Credit Suisse, https://www.credit-suisse.com an international financial organization, as part of their “Healthcare Disruptive Technologies & Innovations” series, hosted Embleema, https://www.embleema.com Co-Founder & CEO, Robert Chu at a small group investor dinner in New York City.
The company is creating a decentralized healthcare data economy by connecting key stakeholders in the healthcare industry directly with patients while maintaining patient data sovereignty.
Embleema is building a patient-driven healthcare blockchain network for secure sharing of personal health records to produce faster and more precise clinical insights. Robert Chu sees using blockchain technology to maintain regulatory grade data, perform better claims management, improve shared provider directories etc., plus available for drug tracking purposes.
Embleema believes that blockchain technology provides the company three key advantages. First, blockchain technology is tamper proof. The company’s distributed legers allow healthcare data to be managed securely without a central authority but instead, by a group of users.
Secondly, the company uses blockchain to provide a source of data and also ensure certification, and finally, the company uses tokens to reward individuals which enables patients to upload records and doctors can create the data. Blockchain makes the data supply chain tamper proof. And enables the company to incentivize patients and enables the data to be regulatory grade.
To protect sensitive health data, only selected healthcare stakeholders are allowed to form nodes within this private decentralized network including patients, advocacy groups, life sciences companies, payers, authorities, and care centers. The company uses tokens to reward individuals such as patients to upload records, and doctors to create the data etc.
According to the CEO, “There are two types of blockchain networks consisting of both public blockchain and permission blockchain. The company uses permission blockchain meaning that it authorizes individuals, companies, and networks to access the blockchain. Individuals can choose whether or not to be a miner and Embleema can either accept or reject that individual’s right to mine on its blockchain. Patients are typically are not miners but a pharma company could be a miner.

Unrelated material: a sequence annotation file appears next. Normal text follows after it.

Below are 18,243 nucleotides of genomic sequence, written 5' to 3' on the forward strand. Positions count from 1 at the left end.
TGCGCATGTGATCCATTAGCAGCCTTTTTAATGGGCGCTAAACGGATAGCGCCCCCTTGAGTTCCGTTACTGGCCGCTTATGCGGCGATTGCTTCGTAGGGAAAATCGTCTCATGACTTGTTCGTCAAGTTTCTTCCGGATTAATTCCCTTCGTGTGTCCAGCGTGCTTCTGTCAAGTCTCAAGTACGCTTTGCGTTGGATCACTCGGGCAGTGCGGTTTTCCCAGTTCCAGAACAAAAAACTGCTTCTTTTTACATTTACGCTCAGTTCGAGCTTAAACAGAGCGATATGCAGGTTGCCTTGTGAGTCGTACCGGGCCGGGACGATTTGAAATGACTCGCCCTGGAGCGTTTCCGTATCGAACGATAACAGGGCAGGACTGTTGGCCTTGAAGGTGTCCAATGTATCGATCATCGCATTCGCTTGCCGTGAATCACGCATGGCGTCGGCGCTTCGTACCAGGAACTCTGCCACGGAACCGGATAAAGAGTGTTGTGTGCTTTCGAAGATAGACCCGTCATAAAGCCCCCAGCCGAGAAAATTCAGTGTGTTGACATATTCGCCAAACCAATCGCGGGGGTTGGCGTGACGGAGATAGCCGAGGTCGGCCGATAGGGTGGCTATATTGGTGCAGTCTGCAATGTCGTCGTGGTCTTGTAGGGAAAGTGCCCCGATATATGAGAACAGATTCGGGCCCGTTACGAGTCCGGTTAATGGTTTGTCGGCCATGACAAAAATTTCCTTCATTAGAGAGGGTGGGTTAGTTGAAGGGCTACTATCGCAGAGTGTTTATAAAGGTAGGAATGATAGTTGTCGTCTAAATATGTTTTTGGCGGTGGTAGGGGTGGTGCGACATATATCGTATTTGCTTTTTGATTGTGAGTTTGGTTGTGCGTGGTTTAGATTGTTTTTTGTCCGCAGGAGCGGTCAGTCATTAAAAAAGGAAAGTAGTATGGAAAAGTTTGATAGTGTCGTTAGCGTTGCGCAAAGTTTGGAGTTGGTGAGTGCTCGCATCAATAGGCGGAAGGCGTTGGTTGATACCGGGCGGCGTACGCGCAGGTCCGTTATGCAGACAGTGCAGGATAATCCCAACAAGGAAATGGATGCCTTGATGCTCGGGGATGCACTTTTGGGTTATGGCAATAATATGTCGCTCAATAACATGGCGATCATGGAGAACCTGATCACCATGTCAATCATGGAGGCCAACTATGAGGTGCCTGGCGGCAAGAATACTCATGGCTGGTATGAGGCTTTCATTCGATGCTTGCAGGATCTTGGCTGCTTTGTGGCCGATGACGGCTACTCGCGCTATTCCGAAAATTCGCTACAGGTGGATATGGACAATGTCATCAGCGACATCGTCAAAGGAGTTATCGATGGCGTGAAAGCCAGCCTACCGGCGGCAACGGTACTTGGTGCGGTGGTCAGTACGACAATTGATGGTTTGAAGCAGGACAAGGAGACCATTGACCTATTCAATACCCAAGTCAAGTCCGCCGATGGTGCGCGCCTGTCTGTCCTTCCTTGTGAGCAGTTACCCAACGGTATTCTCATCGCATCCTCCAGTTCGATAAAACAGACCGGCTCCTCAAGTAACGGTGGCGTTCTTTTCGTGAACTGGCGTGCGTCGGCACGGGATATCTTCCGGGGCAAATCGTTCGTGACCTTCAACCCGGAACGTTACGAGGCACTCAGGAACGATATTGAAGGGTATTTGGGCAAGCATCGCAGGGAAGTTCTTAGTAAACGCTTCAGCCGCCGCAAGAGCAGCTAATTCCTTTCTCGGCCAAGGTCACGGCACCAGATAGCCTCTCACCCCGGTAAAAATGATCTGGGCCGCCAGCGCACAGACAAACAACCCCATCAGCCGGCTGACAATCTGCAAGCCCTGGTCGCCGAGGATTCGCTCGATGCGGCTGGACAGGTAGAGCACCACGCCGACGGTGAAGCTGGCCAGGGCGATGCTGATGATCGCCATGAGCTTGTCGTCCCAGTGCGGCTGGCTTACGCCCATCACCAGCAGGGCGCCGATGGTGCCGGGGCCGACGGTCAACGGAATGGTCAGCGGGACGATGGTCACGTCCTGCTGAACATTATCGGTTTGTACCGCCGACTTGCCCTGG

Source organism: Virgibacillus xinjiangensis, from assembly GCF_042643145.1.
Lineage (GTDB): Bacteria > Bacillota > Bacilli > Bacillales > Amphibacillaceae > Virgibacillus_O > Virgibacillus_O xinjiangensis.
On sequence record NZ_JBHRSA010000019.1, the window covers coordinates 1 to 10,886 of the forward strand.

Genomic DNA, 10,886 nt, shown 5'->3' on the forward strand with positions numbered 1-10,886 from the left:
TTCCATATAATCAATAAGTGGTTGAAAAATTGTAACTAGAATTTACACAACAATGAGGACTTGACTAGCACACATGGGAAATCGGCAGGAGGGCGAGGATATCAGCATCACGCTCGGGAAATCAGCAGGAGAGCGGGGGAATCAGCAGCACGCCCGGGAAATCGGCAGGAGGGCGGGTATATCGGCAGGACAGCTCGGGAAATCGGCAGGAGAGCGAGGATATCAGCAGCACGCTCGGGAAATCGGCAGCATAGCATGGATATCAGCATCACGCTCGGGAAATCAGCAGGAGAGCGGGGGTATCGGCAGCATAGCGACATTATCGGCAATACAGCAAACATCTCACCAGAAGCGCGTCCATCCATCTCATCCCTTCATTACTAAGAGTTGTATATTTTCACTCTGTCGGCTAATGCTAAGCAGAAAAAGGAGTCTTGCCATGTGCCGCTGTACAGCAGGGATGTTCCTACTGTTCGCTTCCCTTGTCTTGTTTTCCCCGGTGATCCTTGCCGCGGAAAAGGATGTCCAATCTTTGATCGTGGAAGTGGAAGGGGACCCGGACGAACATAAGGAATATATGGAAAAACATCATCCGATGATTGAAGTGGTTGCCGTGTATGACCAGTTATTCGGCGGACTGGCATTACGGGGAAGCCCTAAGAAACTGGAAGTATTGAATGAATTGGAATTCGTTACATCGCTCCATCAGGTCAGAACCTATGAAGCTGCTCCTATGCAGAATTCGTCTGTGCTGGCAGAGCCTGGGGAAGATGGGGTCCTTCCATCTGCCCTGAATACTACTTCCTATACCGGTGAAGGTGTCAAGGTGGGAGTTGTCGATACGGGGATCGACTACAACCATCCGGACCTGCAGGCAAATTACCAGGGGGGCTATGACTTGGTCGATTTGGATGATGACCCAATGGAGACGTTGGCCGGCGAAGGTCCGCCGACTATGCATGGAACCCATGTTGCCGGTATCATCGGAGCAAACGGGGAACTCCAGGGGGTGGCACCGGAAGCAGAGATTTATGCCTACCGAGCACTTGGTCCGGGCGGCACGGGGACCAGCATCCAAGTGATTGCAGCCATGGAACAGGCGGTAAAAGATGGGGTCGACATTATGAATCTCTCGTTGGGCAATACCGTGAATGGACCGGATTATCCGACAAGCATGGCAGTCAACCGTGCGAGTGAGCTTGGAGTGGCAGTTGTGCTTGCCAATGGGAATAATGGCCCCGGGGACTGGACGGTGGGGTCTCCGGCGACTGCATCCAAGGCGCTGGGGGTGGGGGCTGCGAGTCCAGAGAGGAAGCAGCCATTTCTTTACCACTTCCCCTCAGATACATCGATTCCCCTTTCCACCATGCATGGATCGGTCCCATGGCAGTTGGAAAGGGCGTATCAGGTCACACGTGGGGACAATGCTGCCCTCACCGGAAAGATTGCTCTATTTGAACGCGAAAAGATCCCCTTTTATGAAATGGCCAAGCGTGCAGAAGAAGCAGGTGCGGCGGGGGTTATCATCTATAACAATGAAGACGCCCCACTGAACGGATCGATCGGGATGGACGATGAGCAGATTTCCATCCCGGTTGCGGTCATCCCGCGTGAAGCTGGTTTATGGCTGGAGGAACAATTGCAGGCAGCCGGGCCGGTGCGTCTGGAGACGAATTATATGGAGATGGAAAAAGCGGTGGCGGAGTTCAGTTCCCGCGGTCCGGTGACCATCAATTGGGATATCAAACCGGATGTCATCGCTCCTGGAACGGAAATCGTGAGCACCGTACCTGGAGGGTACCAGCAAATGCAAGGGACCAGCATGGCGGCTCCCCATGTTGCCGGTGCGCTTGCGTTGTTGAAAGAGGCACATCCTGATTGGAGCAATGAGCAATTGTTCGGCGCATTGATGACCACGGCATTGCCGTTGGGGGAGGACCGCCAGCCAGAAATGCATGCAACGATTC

Embleema’s sources of data include EMRs which are accessed through Fast Healthcare Interoperability Resources (FHIR), Rx data through pharmacies, from patient’s genomics, or from research centers such as George Washington University, patient reported outcomes, and from connected devices, etc. The company is not yet using insurance data since Embleema notes that insurance claims are usually less valuable for research as they don’t generally contain clinical biomarkers.
Mr. Chu reports, “One of the company’s use cases for pharma is to find patients for clinical trials, which can take 6 to 12 months. One of the company’s goals is to shorten the release of new drugs by leveraging real-world data. One of the biggest problems in the drug approval process system is the expense.”
Expense is not an issue for common diseases such as diabetes because pricing is sustained, however, expense is an issue for rare diseases. Real world data has a huge value for pharmaceutical companies in specialty diseases.
The company collects regulatory grade data with a patient-centric records interfacing with care centers, pharma, and regulators. The company integrates patient records across multiple providers to assemble a patient’s full medical history. The company connects cohorts in real time with devices and mobile Electronic Patient Reported Outcome tools built along FDA’s Real World Experience framework.
Embleema has 250 patients active in the system and 50,000 patient records. The company currently has three of the top ten pharma companies and two mid-size customers. The future looks good for Embleema because in ten years, the company believes it could have roughly one million patients.
For more information, or to provide feedback, email Jailendra Singh at email@example.com or call (212) 325 8121.